The Witcher: Time of Contempt

Earlier this week, I managed to finish the second novel in the Witcher series (the fourth book, confusingly!), Time of Contempt! And confusion is definitely the main order of the day, I think.

The book pretty much picks up directly from the first, and expands massively on one of the plot threads that emerged towards the end of Blood of Elves, as we have an element of politics coming into the fore with this one. The invasion by Nilfgaard has prompted many of the kings of the north to stop using their sorcerers and shift alliances, prompting a sorcerers convention on the isle of Thanedd to discuss the future. However, the convention ends in a bloodbath, as factional in-fighting takes over, during which Geralt is seriously wounded. He recovers in Brokilon, and misses out on the majority of the action, relying on Dandelion to fill him in. Yennefer appears to be missing, while Ciri escaped Thanedd through a magical portal that dumped her in the desert to the east, the so-called “frying pan”. Nilfgaard is desperate to find her and forge an alliance to legitimise their invasion of Cintra, and they almost get her, but she escapes and joins a band of highway robbers called the Rats.


It took me almost a fortnight to wade through this one, because a lot of the time I just couldn’t seem to bring myself to want to read it. Now, the story is actually really compelling, and I’m finding myself really intrigued by what is going on, etc, but I just struggled to follow it from around the second-third of the book onwards. I mentioned last time how I felt a bit lost by the references to political alliances and so forth, feeling the need for a map almost, and this feeling is expanded tenfold here. I think it doesn’t help that we’re introduced to what feels like 30 new characters who suddenly splinter into factions, and during the magical coup portion I was just really lost, trying to remember who is who, and who they’re allied to, etc. After a while, I just had to sit back and, to some extent, let it wash over me!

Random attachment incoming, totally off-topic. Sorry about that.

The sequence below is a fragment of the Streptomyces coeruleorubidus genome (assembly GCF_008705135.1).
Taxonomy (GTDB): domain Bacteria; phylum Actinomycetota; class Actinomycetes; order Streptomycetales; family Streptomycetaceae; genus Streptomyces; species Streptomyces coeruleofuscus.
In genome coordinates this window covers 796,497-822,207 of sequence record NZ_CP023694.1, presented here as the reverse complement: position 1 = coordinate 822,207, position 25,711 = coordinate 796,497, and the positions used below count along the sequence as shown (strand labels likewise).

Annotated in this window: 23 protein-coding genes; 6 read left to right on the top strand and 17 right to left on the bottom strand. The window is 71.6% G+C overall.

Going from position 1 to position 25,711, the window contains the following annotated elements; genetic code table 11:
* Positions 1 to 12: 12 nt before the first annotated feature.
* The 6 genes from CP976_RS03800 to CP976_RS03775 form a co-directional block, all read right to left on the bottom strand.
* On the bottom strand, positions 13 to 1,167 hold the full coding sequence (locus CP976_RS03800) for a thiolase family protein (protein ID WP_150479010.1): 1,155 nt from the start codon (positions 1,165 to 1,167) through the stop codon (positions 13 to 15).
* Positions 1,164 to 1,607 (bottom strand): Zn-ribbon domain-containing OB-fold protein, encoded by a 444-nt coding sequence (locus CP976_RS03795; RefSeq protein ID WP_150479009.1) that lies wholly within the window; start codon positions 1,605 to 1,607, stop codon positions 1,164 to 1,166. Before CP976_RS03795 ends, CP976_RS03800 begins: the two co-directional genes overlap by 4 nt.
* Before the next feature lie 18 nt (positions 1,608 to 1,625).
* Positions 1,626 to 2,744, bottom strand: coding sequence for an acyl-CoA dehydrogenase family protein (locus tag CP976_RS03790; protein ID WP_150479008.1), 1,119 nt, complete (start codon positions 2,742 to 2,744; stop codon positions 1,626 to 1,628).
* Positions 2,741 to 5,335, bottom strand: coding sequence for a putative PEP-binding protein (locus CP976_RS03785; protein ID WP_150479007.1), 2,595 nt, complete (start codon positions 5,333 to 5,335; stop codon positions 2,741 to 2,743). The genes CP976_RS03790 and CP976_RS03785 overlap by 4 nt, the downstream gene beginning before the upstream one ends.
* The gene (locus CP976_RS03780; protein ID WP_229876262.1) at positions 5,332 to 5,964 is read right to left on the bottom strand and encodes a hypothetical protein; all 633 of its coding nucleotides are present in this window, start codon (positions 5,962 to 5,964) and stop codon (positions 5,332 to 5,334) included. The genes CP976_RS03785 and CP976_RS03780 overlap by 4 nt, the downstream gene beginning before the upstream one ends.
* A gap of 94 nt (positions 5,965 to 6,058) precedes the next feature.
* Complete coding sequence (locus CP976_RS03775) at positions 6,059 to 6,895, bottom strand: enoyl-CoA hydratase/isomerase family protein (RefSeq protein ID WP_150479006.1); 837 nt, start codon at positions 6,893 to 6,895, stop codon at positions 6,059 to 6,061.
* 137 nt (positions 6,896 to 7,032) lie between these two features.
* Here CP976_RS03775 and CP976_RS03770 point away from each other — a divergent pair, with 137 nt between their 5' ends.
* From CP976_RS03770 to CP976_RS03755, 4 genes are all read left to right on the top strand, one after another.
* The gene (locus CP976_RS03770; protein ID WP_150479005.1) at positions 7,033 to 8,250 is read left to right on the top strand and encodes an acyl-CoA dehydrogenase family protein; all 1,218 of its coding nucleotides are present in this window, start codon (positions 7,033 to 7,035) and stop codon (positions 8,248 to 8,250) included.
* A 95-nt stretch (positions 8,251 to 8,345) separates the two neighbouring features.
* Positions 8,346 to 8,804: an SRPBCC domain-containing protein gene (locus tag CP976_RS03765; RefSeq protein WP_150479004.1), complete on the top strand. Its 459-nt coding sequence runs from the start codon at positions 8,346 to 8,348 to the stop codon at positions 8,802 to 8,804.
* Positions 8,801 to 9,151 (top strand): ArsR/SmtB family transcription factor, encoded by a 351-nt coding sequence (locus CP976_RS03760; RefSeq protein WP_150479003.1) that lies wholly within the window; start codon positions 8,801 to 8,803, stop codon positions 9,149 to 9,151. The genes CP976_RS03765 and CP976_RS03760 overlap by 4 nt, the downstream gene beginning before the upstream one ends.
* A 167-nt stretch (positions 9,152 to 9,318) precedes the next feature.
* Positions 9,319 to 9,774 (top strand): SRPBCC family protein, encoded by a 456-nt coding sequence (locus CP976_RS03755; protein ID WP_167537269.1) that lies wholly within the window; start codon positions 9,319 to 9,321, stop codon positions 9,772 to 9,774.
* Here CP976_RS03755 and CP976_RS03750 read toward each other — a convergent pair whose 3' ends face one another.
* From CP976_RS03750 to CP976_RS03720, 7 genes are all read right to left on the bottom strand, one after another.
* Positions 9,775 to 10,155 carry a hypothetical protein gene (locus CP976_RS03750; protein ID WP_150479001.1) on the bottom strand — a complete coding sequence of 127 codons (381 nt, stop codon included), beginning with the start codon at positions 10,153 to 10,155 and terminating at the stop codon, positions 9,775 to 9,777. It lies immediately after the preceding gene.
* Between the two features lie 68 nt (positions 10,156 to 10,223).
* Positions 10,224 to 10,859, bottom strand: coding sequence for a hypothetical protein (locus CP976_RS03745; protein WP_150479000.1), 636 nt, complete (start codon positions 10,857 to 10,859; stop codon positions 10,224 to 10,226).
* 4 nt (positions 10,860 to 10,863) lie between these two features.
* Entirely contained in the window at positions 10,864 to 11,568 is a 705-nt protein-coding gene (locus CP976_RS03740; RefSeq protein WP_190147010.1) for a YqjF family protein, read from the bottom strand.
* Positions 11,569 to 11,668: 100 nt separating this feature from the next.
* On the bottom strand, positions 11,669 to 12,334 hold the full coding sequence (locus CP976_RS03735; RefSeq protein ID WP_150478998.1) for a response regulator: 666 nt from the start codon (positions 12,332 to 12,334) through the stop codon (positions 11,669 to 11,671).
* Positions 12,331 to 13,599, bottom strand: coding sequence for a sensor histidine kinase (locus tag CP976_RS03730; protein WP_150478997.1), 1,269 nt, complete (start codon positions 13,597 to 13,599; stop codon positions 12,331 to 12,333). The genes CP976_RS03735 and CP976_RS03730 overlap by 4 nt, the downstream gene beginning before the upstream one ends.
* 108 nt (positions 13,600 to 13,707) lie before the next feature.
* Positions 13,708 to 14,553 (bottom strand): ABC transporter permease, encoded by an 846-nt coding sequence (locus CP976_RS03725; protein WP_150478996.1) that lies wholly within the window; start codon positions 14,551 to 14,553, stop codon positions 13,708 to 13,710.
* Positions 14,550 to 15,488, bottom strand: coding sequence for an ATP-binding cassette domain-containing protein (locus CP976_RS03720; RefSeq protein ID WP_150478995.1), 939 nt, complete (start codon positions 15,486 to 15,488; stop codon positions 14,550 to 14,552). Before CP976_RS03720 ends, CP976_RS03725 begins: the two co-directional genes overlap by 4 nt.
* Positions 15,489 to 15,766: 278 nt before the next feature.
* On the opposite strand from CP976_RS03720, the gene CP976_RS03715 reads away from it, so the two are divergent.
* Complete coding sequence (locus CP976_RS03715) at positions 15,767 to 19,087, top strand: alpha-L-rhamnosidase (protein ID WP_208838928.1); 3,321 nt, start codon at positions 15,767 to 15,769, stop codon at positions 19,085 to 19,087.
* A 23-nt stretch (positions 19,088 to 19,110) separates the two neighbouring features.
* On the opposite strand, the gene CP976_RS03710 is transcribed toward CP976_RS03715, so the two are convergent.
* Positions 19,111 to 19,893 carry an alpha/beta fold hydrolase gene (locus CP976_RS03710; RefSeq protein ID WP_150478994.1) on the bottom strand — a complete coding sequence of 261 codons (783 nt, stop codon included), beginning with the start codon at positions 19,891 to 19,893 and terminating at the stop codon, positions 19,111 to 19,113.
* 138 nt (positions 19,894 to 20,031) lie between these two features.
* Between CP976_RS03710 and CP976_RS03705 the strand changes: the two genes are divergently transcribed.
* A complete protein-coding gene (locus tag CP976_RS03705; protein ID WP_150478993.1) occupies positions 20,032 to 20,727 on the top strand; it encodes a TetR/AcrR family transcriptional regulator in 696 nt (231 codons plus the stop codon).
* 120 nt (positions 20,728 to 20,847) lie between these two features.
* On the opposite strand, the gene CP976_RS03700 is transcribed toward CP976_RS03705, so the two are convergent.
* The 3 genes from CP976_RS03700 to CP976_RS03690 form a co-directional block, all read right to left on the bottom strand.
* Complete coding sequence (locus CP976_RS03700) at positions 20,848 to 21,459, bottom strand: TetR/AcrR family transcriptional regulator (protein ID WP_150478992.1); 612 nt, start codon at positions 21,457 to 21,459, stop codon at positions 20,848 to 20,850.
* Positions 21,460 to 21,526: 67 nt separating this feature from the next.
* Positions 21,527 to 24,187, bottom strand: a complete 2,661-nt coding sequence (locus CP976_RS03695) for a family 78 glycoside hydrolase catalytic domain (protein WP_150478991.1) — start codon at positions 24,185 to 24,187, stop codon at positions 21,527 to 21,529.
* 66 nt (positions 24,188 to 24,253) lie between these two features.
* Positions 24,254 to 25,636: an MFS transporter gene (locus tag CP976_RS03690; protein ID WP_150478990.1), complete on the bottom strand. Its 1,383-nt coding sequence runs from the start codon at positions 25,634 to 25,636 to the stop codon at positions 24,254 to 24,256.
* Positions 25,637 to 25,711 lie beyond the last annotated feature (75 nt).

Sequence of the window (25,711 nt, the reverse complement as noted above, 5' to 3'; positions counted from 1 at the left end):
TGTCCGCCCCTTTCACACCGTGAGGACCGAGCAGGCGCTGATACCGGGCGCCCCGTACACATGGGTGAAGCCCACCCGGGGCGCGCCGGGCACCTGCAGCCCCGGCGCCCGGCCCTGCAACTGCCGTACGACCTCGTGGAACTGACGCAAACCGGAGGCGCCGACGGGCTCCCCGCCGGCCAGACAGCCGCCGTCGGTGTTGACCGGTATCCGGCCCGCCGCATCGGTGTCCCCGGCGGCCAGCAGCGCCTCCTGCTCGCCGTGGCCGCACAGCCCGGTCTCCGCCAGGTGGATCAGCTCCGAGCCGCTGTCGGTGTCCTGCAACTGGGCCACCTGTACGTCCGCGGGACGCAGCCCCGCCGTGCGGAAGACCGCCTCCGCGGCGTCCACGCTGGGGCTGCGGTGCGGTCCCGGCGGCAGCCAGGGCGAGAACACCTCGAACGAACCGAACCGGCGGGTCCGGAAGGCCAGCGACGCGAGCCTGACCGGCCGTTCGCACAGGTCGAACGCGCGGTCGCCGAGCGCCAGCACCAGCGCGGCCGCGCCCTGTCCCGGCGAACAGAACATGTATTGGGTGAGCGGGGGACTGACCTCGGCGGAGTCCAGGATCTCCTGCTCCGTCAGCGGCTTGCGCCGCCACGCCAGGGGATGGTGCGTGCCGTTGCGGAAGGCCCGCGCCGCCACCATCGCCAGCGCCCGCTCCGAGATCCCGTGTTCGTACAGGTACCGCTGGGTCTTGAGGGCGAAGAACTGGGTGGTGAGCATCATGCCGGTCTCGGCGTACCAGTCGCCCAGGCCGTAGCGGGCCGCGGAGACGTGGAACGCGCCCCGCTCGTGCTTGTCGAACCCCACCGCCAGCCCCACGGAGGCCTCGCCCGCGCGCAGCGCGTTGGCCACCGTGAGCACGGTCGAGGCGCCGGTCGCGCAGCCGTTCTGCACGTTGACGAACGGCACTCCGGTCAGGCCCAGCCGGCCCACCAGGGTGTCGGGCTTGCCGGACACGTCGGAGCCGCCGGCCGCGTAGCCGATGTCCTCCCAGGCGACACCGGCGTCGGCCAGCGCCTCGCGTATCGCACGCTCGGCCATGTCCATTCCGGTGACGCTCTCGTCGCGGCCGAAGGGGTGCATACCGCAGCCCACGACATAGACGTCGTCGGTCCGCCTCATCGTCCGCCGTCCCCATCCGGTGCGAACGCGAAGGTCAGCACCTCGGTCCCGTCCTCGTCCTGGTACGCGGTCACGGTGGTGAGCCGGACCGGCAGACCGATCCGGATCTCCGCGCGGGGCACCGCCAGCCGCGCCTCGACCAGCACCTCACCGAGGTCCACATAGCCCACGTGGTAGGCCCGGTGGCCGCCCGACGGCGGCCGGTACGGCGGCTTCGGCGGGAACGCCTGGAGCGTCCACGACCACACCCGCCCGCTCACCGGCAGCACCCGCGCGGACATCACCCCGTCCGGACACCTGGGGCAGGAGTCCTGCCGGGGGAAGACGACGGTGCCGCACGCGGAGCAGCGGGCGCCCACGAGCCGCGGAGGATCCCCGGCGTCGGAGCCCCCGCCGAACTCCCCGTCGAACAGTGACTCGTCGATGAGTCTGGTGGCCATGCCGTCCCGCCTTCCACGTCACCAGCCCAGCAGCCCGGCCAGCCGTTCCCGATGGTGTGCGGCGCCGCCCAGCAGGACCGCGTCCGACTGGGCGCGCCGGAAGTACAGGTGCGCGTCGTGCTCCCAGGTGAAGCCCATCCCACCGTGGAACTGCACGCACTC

I have since googled a map of the Witcher world, which has been very helpful in working out where everything is in relation to other things.

I also had to google a synopsis of the book after I had finished, and it turns out that Philippa Eilhart, who we met in the last book as a powerful sorceress with questionable motives for helping then seemingly hindering Geralt’s pursuit of Rience, has instigated a coup against members of the Council of Mages for conspiring with Nilfgaard. Following the Battle of Sodden, where the kingdoms of the north were able to defeat the forces of Nilfgaard thanks to the devastating intervention of the mages, the Emperor Emhyr wants to neutralise the sorcerers. One of the senior enchantresses, Tissaia, causes further havoc, thinking Philippa to be a warmonger, and removes the magical protection of the conclave chamber, causing all hell to break loose. One of the mages, Vilgefortz, is indeed in the employ of Nilfgaard, and is responsible for wounding Geralt while Ciri escapes.

The final two chapters, which deal with the fate of Ciri, were almost traumatic, and I think the character of Ciri is firmly cemented in the firmament here. Up until now, she’s almost been relegated to a Macguffin, without any major purpose beyond how important it is to have her safe. Now, though, she becomes her own person, and I have definitely found myself caring more about her because of it. Over the course of the book, we learn that she is actually a descendant of the legendary witch Falka, and is prophesied to bring about the end of the old world, and the birth of the new. We see a bit of this, when Ciri awakens her magical ability in the desert through channelling the Power through fire, with disastrous consequences. Has she really now lost all magical ability? Surely if she is such a child of prophecy, she’ll get it back? Hm.

The chapters are still very long, and the book kinda suffers for this at times, because we’ve left the story almost in tatters, with no idea whether Yennefer in particular has survived, or what’s going on. It’s almost like people are being forgotten about while the spotlight is on someone else. But I’m sure the next book will help with this, so I suppose it’s not a massive problem.

I ended up giving this story 4 out of 5 on Goodreads, even though I don’t think I really enjoyed it at the time! I think it’s definitely a compelling tale, and I think I would like to re-read the main body of the novels again when I’ve finished them, to kinda gain a better understanding of what’s going on. After reading this book, for instance, I definitely think I need to re-read those passages from book one that were talking about the kings and the politics, etc.

So yeah, weird in that I felt like I was wading through treacle at the time, but now that I’ve finished, I think there’s a good story in there!

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